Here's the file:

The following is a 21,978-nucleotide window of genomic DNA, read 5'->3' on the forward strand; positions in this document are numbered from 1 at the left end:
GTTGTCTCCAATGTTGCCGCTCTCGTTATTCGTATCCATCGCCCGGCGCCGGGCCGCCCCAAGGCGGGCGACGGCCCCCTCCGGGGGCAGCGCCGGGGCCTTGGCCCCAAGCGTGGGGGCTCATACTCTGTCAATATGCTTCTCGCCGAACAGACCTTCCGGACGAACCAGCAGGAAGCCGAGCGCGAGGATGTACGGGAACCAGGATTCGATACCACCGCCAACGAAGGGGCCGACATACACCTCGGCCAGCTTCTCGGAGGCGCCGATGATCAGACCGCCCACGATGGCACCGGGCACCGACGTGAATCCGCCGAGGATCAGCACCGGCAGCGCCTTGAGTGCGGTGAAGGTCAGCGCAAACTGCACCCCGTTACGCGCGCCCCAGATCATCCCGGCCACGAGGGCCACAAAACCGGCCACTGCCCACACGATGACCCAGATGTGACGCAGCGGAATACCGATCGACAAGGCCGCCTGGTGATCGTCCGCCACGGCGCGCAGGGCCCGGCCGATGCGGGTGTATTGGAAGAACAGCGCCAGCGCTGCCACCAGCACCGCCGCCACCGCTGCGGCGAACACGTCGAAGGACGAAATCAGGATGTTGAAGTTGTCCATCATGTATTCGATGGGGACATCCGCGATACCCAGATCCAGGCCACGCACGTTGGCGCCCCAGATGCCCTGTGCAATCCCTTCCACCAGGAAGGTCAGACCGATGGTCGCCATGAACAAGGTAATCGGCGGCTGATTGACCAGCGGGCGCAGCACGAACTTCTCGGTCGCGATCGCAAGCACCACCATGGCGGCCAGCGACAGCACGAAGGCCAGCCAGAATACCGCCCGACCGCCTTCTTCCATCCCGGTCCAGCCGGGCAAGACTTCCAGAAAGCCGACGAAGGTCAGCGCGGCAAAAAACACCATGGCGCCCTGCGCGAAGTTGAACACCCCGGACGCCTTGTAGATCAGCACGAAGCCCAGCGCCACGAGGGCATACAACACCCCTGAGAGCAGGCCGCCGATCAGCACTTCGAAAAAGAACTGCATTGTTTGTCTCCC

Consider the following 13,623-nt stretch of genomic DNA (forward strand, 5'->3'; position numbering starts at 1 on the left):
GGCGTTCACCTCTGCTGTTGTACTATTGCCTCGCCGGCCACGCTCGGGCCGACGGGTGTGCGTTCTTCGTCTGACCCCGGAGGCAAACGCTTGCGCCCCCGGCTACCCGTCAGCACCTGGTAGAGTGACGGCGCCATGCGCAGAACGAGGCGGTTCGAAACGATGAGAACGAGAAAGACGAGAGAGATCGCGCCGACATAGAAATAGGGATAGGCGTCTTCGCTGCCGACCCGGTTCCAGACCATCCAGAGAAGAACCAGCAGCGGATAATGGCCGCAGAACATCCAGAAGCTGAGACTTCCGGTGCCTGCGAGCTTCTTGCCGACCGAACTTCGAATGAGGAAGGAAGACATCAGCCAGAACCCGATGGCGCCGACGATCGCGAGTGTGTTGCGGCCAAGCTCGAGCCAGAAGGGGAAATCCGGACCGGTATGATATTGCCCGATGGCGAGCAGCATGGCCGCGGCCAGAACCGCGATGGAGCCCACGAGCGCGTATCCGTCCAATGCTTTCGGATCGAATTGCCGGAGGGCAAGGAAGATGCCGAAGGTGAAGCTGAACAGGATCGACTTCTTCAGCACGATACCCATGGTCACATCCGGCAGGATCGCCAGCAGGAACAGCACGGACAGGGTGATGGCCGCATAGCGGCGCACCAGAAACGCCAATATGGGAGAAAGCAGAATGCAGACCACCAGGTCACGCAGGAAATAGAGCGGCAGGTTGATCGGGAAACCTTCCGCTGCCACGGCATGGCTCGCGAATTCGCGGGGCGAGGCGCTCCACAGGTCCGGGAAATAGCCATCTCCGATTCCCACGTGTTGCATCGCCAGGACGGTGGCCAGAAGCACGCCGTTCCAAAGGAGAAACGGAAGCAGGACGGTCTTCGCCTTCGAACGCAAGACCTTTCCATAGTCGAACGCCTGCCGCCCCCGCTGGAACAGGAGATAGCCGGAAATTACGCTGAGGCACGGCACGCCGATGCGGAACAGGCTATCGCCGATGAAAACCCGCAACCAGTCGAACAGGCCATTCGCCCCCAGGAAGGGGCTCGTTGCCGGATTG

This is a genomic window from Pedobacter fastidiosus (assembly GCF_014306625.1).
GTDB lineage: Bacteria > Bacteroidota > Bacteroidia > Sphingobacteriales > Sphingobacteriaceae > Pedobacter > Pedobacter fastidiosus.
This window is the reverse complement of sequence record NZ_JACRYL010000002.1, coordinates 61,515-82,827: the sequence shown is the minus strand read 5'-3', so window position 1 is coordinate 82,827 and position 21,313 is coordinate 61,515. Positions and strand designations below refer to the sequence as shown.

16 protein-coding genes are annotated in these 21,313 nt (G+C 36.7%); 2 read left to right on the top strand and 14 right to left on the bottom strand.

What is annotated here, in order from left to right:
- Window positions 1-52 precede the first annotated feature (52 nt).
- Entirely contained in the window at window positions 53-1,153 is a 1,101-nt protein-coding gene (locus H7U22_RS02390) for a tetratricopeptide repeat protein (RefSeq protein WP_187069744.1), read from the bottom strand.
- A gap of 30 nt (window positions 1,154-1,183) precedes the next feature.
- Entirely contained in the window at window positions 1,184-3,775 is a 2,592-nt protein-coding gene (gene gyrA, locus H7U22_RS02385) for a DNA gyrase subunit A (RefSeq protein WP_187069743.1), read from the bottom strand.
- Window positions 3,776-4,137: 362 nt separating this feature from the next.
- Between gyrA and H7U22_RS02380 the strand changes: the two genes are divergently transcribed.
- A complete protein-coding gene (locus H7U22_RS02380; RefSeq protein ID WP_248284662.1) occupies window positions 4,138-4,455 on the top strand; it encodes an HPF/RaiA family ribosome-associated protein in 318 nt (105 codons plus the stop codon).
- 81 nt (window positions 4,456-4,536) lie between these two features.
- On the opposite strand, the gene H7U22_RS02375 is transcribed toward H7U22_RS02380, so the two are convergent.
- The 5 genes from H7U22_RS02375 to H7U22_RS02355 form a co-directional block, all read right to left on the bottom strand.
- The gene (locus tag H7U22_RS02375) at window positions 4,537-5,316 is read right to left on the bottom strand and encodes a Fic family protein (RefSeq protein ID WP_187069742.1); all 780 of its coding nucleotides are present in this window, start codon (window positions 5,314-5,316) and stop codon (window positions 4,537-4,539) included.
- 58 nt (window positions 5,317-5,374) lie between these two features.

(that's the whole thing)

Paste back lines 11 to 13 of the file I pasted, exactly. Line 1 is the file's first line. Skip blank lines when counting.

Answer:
- Entirely contained in the window at window positions 53-1,153 is a 1,101-nt protein-coding gene (locus H7U22_RS02390) for a tetratricopeptide repeat protein (RefSeq protein WP_187069744.1), read from the bottom strand.
- A gap of 30 nt (window positions 1,154-1,183) precedes the next feature.
- Entirely contained in the window at window positions 1,184-3,775 is a 2,592-nt protein-coding gene (gene gyrA, locus H7U22_RS02385) for a DNA gyrase subunit A (RefSeq protein WP_187069743.1), read from the bottom strand.